Revolutionary Anti-Apartheid South African Jazz Group Reissue Vinyls
Slated for release on May 26
Slated for release on May 26
Strut Records, in partnership with South African musician and anti-apartheid activist Julian Bahula, has today announced to reissue South African group Malombo Jazz Makers’ ‘Malompo Jazz’ (1966) and ‘Malombo Jazz Makers, Vol 2’ (1967) on vinyl for the first time since their original release. The deal is an attempt to bring international recognition to Malombo Jazz Makers, an influential collective in South Africa’s anti-apartheid movement during the ‘60s and ‘70s. The vinyls will be released in May 2023.
Malombo Jazz Makers was formed in Mamelodi township near Pretoria and consisted of Julian Bahula (malombo drums), Philip Tabane (guitar) and Abbey Cindi (flute, penny whistle). The group, managed by veteran photographer Peter Magubane (whose images decorated the pages of DRUM, widely known as the first black lifestyle magazine in Africa), first rose to fame in 1964 after winning the prestigious Castle Lager Jazz Festival. After Lucky Ranku replaced Tabane, the group revolutionised South African jazz music, merging the elements from their native roots with the characteristics common in the works of John Coltrane, Dizzy Gillespie and Miles Davis.
“We grew up listening to American jazz, but we wanted to mix it with what our forefathers were doing,” Julian Bahula says about the group’s decision to include homegrown instrumentation in their work. “Our ancestors used them to heal people who weren’t well, as did all the African doctors who would dance around the person as they were healing them. We thought this would be a lovely name for our band because we saw what we were doing as music that heals.”
Malombo Jazz Makers’ music soundtracked the resistance against apartheid and advocated liberation for black South Africans. They struck ties with activists Steve Biko and Saths Cooper and raised awareness around the lengthy imprisonment of Nelson Mandela, leading to several tense encounters with the South African police.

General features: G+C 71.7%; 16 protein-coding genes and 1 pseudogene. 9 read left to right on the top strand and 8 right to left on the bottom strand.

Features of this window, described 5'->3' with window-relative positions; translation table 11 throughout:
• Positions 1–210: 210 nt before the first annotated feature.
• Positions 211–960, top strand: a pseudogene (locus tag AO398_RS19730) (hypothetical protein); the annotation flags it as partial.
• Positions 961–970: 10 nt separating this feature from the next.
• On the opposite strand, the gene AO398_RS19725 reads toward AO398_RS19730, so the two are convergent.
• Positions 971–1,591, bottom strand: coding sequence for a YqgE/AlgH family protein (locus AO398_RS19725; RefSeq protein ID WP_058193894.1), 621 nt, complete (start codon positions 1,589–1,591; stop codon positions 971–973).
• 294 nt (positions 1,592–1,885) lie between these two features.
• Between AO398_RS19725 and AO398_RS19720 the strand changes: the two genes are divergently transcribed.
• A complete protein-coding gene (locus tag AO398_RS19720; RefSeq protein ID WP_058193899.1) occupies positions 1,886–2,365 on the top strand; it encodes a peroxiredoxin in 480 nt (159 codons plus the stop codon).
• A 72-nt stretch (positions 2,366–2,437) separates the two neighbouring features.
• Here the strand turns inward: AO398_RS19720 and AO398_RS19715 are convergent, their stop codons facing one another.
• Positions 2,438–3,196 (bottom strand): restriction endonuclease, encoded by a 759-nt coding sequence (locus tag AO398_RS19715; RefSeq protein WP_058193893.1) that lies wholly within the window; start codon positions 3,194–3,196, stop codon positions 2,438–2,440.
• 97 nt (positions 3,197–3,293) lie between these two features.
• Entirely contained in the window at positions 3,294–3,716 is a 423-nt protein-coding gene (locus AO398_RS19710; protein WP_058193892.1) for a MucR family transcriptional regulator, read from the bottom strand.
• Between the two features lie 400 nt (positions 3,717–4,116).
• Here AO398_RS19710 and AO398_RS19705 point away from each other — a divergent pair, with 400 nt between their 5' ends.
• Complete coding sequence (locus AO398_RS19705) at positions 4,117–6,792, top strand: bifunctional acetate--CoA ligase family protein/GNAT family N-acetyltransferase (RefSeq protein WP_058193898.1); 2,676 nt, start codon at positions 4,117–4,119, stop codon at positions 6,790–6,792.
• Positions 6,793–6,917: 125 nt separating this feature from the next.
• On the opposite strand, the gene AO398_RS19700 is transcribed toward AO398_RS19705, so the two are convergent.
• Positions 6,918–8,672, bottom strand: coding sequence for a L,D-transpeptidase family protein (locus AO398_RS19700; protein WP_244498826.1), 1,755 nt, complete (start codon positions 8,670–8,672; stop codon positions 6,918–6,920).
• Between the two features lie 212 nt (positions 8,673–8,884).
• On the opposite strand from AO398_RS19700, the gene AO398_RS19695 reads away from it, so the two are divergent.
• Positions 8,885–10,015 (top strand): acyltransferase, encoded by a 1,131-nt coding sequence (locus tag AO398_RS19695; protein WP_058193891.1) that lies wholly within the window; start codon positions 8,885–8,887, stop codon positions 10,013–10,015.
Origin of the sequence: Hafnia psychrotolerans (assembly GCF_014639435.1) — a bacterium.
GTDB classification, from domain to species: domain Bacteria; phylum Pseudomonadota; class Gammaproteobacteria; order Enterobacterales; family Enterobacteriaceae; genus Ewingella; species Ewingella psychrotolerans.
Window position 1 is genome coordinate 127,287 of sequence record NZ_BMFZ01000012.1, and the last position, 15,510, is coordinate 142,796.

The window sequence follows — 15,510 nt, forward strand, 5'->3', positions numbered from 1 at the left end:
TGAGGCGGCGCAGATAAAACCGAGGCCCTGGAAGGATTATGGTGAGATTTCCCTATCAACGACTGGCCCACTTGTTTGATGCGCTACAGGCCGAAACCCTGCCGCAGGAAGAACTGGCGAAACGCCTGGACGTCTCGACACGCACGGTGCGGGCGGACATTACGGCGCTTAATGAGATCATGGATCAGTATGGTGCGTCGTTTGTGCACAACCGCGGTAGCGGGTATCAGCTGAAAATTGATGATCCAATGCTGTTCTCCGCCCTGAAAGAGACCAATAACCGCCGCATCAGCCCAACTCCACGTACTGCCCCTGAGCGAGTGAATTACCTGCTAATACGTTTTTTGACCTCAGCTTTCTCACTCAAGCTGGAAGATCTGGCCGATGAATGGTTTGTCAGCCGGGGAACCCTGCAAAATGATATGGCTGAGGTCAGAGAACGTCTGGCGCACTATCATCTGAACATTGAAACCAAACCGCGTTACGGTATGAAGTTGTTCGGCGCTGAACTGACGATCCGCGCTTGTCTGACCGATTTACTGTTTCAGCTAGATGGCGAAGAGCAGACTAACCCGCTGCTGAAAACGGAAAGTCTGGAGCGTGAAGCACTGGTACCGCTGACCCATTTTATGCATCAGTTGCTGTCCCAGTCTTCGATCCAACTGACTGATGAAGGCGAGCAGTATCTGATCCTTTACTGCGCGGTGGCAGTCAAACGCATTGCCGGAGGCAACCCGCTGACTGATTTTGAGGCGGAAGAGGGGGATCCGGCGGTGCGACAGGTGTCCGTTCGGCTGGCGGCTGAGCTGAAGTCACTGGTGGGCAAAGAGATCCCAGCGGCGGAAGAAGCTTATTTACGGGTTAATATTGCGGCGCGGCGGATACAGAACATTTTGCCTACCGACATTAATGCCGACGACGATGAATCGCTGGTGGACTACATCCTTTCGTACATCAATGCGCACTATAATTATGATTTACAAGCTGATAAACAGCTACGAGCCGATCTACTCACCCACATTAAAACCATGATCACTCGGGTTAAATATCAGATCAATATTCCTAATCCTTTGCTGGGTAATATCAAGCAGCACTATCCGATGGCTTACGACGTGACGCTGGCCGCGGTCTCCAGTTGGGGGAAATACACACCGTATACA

Speaking on the conditions of touring under the apartheid regime, Bahula remembers: “The struggle was heavy on us. We would get arrested often and the police tried to stop our shows several times. We had to tour in secret because we weren’t allowed to go from town to town as a result of the Natives Land Act. There were restrictions on where you could go and a curfew after 6pm – we weren’t supposed to be in certain areas.”
The barriers created by apartheid prevented Malombo Jazz Makers from reaching success outside of South Africa. Their history and legacy have largely survived due to oral histories and the anecdotes of figures who were on the ground to witness their story. With these stories and albums now being uncovered for the first time internationally, Malombo Jazz Makers are now in a place to be recognised as one of the most vital groups of the early anti-apartheid movement, paving the way for generations of artists who followed them to infuse an assured South African pride in their music and presentation.
The group’s legacy and tireless efforts in popularizing African music continued with the work that Julian Bahula undertook when he escaped South Africa in 1973 and settled in London. He met and struck up friendships with jazz icons Art Blakey and Wynton Marsalis during their London tour dates and continued his work as a musician and drummer with a new band he named Jabula. He would become a key figure in promoting many African artists to UK audiences for the first time at The 100 Club and The Forum in London during the ‘70s. Fela Kuti, Miriam Makeba, and Hugh Masekela were among the performers whose first British appearances were organised by Bahula and his company Tsafrika Promotions. Bahula would later organise the 1983 Festival Of African Sounds at Alexandra Palace on the eve of Nelson Mandela’s 65th birthday, drawing a crowd of 3000 in support of Mandela and other political prisoners.
Malombo Jazz Makers’ ‘Malompo Jazz’ and ‘Malombo Jazz Makers, Vol 2’ have been recognised as unique landmarks of South African jazz through popular tracks like “Sibathathu,” “Jikeleza,” “Emakhaya,” “Hhlezipi” and “Abbey’s Mood.” Founded in London, Strut Records is one of the world’s leading labels for re-issues and compilations in Jazz, Funk, Soul and Dance music. They are famed for their work in bringing the catalogues of Patrice Rushen, Miriam Makeba, Tony Allen, Ebo Taylor and Sun Ra Arkestra to new audiences in addition to unearthing lost and obscure gems from artists and musicians across the African, Caribbean and Latin diasporas. The vinyls are slated for release on May 26, 2023.
Featured image credits/MalomboJazzMakers